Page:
Award requests must not exceed $100,000 with a dollar-for-dollar match, in cash or in kind, of the Federal amount requested. No community coalition or fiduciary agent may submit more than one application for consideration.

Award Period

The project will be funded initially for a 12-month budget period of a 36-month project period. Funding after the initial 12-month period depends on grantee performance, availability of funds, and other criteria established at the time of award.

Award Amount

Up to $100,000 will be available for the initial 12-month budget period. Drug-Free Communities Support Program grants require that applicants provide a dollar-for-dollar match. There are no guidelines as to how much of the match must be cash or in kind. Please note that Federal funds, including Federal funds passed through a State or local government, cannot be used.

Application Requirements

Instructions on filling out the required application forms are contained in the Application Package. (See ADDRESSES earlier in this notice for information on how to obtain the Application Package.) To enhance intergovernmental collaboration, cooperation, and coordination among all sectors and organizations within communities, a letter of intent must be sent to the Alcohol and Drug State Authority (this list of contacts is included in the Application Package, beginning on page 27). In addition, Executive Order 12372 requires applicants from State and local units of government or other organizations providing services to submit a copy of the application to the State Single Point of Contact, if one exists. This list is provided in the Application Package in appendix D. Start Printed Page 10919

Applicant Workshops

To provide assistance, training, and technical support in submitting applications for the Drug-Free Communities Support Program, five regional workshops are planned. Dates and locations of these workshops can be obtained online at the ONDCP and OJJDP Web sites: www.whitehousedrugpolicy.gov/​ prevent/drugfree.html and www.ojjdp.ncjrs.org/​grants/​current.html.

Catalog of Federal Domestic Assistance Number

For this program, the Catalog of Federal Domestic Assistance number, which is required on Standard Form 424, Application for Federal Assistance, is 16.729. This form is included in appendix A of the Application Package. (See ADDRESSES earlier in this notice for information on how to obtain the Application Package.)

Coordination of Federal Efforts

To encourage better coordination among Federal agencies in addressing State and local needs, the U.S. Department of Justice is requesting applicants to provide information on the following: (1) Active Federal grant award(s) supporting this or related efforts, including awards from the U.S. Department of Justice; (2) any pending application(s) for Federal funds for this or related efforts; and (3) plans for coordinating any funds described in items (1) or (2) with the funding sought by this application. For each Federal award, applicants must include the program or project title, the Federal grantor agency, the amount of the award, and a brief description of its purpose. This information should be included in the appendix.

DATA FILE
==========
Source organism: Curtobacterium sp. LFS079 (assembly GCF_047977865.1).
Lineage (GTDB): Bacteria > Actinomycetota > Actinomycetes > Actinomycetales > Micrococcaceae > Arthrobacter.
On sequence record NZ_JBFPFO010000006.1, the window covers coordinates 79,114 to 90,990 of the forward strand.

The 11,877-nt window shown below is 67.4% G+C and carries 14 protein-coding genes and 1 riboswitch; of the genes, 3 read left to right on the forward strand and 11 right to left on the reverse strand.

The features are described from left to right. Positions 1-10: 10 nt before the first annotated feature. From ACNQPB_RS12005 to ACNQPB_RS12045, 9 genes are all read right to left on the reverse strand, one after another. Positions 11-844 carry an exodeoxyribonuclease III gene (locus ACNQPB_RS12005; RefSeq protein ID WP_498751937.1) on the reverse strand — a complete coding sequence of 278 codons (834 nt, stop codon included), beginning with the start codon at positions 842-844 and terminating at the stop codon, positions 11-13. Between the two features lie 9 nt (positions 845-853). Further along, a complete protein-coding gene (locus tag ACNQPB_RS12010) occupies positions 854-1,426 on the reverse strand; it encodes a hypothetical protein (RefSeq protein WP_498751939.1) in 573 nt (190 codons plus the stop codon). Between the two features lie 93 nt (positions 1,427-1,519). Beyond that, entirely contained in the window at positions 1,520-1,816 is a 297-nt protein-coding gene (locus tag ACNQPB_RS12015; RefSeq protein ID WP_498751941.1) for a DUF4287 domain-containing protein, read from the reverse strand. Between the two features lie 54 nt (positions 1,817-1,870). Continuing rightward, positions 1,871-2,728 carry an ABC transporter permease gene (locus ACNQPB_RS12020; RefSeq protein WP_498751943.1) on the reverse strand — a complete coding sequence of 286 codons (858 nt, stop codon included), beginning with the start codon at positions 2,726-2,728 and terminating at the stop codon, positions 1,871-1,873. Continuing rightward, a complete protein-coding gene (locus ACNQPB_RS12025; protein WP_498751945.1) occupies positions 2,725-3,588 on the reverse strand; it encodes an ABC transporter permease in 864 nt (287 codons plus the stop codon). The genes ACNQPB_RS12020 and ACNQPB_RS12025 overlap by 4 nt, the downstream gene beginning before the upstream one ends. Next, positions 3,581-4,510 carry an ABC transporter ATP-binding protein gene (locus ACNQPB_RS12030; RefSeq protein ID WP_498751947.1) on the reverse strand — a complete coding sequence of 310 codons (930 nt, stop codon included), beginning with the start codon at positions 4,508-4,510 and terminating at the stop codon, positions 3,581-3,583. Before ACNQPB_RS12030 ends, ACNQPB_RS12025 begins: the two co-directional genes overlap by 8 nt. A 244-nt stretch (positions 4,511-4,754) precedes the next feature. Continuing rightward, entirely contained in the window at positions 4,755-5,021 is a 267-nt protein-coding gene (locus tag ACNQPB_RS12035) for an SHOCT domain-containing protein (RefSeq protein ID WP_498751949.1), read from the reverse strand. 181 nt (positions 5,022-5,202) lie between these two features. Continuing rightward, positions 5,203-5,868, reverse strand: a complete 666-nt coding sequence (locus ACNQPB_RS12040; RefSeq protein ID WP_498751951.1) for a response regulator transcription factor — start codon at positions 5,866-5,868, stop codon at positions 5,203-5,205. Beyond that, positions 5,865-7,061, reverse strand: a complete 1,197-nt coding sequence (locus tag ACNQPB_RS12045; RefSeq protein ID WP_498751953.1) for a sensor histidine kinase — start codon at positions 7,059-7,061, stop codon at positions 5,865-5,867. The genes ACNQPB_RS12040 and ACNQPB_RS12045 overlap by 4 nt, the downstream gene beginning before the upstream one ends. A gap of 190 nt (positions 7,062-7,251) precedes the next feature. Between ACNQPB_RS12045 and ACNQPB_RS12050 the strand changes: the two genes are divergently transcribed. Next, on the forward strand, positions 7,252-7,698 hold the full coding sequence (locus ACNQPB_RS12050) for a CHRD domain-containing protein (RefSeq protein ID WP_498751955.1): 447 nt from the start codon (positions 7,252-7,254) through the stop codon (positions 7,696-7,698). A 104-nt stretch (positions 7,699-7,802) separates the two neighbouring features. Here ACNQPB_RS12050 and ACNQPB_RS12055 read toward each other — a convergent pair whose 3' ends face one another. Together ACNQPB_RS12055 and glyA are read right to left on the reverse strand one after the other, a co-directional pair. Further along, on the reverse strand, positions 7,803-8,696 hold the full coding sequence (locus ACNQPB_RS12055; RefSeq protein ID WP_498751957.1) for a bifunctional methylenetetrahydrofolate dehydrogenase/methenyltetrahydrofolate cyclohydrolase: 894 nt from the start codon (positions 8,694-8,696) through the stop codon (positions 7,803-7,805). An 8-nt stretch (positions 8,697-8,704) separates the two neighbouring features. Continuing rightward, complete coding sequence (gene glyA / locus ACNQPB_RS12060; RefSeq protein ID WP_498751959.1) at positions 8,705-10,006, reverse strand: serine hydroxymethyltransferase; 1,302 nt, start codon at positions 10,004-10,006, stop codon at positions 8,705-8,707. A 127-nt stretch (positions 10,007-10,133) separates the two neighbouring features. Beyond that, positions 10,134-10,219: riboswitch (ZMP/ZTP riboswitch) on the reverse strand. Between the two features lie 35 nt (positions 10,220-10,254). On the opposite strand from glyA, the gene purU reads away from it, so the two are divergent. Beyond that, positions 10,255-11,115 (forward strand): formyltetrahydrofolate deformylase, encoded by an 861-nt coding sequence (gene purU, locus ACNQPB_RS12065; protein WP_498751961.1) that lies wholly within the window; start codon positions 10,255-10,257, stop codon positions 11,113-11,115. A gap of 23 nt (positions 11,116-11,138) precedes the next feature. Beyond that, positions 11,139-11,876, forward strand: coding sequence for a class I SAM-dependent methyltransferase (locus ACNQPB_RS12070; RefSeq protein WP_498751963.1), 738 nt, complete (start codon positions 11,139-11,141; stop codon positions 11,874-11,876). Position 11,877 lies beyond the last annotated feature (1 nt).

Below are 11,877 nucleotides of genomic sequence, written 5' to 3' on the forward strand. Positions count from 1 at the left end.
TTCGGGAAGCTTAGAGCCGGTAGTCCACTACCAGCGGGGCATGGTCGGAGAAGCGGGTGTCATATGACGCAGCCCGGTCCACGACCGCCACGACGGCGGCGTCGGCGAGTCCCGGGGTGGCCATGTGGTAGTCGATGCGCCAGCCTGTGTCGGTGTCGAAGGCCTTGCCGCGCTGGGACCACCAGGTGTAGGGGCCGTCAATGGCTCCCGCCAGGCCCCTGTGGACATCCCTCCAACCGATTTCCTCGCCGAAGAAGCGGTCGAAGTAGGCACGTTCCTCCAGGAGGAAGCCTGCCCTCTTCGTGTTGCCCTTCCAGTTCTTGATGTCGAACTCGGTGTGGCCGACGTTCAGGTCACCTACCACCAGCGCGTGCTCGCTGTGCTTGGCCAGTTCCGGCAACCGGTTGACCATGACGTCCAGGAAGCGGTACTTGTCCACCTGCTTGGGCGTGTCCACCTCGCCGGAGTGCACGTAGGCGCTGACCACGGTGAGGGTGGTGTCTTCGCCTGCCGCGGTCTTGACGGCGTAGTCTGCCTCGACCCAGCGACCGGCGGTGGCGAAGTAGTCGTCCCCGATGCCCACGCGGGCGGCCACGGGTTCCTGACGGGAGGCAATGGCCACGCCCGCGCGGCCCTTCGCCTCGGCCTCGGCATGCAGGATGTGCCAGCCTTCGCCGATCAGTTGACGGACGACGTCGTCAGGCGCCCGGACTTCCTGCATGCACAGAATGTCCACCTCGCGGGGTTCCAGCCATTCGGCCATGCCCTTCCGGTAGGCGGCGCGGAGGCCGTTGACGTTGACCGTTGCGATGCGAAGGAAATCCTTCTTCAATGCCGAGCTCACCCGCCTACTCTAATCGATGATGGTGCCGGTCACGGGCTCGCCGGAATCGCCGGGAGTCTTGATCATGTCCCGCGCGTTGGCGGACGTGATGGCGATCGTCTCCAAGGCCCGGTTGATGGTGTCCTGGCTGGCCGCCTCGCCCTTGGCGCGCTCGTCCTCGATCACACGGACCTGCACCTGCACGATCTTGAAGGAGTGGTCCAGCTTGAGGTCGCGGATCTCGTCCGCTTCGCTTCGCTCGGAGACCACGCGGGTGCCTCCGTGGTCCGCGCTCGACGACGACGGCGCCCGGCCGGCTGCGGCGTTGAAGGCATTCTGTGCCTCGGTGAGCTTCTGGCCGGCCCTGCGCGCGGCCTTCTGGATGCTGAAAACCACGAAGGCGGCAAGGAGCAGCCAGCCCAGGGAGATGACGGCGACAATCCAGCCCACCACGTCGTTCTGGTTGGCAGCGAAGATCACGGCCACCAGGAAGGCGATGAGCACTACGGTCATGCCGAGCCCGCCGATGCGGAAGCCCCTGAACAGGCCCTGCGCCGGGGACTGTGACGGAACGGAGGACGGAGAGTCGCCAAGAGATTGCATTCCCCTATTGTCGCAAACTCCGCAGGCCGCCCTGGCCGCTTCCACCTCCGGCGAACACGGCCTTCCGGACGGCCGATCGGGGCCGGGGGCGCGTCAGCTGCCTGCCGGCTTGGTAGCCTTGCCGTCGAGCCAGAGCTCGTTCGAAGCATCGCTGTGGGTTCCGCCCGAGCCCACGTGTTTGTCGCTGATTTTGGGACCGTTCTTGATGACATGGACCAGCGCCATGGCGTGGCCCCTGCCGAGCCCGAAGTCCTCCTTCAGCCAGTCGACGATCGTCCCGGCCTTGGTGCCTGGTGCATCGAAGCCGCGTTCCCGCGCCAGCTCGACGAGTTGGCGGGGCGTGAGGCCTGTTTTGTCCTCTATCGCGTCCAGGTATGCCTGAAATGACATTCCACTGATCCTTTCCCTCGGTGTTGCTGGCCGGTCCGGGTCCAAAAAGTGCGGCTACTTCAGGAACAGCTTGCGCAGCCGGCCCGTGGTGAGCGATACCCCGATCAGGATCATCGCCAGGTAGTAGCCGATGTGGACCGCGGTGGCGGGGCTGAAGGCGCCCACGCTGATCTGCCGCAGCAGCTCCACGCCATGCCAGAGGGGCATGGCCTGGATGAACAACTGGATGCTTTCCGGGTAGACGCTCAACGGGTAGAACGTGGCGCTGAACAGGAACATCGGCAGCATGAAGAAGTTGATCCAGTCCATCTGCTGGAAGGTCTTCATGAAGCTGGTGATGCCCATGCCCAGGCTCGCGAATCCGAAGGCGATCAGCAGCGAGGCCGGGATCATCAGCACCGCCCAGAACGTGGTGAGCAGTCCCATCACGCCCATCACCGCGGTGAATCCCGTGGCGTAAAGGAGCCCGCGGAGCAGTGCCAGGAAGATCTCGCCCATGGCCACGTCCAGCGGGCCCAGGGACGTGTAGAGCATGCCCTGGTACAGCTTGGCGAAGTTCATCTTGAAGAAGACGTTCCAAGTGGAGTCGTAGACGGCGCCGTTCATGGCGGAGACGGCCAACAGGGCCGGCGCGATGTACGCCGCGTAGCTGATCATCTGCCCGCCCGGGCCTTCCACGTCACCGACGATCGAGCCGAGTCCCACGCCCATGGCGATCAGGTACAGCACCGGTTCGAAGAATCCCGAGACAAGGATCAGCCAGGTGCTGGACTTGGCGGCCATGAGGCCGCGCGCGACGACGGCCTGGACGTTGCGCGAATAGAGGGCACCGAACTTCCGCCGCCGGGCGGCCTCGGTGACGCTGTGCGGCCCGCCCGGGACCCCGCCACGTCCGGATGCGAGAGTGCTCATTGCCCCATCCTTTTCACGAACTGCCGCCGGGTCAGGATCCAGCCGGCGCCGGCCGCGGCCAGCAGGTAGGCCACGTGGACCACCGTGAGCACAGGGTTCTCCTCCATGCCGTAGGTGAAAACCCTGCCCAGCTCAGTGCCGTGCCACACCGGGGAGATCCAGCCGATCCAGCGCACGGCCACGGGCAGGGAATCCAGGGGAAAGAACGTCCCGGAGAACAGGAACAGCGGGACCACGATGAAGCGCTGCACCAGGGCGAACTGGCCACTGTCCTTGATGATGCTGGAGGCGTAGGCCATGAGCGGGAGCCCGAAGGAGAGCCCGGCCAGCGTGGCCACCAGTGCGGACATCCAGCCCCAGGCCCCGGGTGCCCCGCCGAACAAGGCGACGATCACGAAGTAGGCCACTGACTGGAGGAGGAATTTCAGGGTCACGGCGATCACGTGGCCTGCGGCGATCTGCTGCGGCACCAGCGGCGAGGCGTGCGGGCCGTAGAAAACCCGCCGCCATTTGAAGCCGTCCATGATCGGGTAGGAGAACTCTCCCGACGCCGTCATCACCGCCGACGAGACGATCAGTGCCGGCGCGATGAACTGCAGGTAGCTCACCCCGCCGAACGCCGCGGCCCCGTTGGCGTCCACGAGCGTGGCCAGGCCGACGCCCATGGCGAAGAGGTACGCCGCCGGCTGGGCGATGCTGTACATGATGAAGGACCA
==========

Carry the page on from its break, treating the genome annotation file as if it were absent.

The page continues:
“Related efforts” is defined for these purposes as one of the following:

  • Efforts for the same purpose (i.e., the proposed award would supplement, expand, complement, or continue activities funded with other Federal grants).
  • Another phase or component of the same program or project (e.g., to implement a planning effort funded by other Federal funds or to provide a substance abuse treatment or education component within a criminal justice project).
  • Services of some kind (e.g., technical assistance, research, or evaluation) to the program or project described in the application.

Delivery Instructions

All applications should be mailed or delivered to the Office of Juvenile Justice and Delinquency Prevention, c/o Juvenile Justice Resource Center, 2277 Research Boulevard, Mail Stop 2K, Rockville, MD 20850; 301-519-5535.

Note:

In the lower left-hand corner of the envelope, you must clearly write “Drug-Free Communities Support Program.” Faxed or e-mailed applications will not be considered.

Due Date

Applicants are responsible for ensuring that the original and five copies of the application are received by 5 p.m. ET on May 9, 2000.

Contact

For further information, contact Lauren Ziegler, Program Coordinator, Special Emphasis Division, 202-616-8988, or send an e-mail inquiry to zieglerl@ojp.usdoj.gov; or contact Mark Morgan, Program Manager, Special Emphasis Division, 202-353-9243, or send an e-mail inquiry to morganm@ojp.usdoj.gov.

Glossary

Activities: Efforts to be conducted to achieve the identified objectives. A number of activities may be needed to achieve each objective (e.g., coordinate development and delivery of a multidisciplinary, multiagency program of parenting education for parents of elementary and middle school youth).

Allowable costs: Those costs identified in Office of Management and Budget (OMB) circulars on cost principles and in ONDCP legislation. In addition, costs must be reasonable, allowable, and necessary to the project and must comply with the funding statute requirements.

Center for Substance Abuse (CSAP): CSAP provides national leadership in the Federal effort to prevent alcohol, tobacco, and illicit drug problems. CSAP oversees the Centers for the Application of Prevention Technology, which provides training and technical assistance to Drug-Free Communities Support Program grantees through an interagency agreement with ONDCP and OJJDP.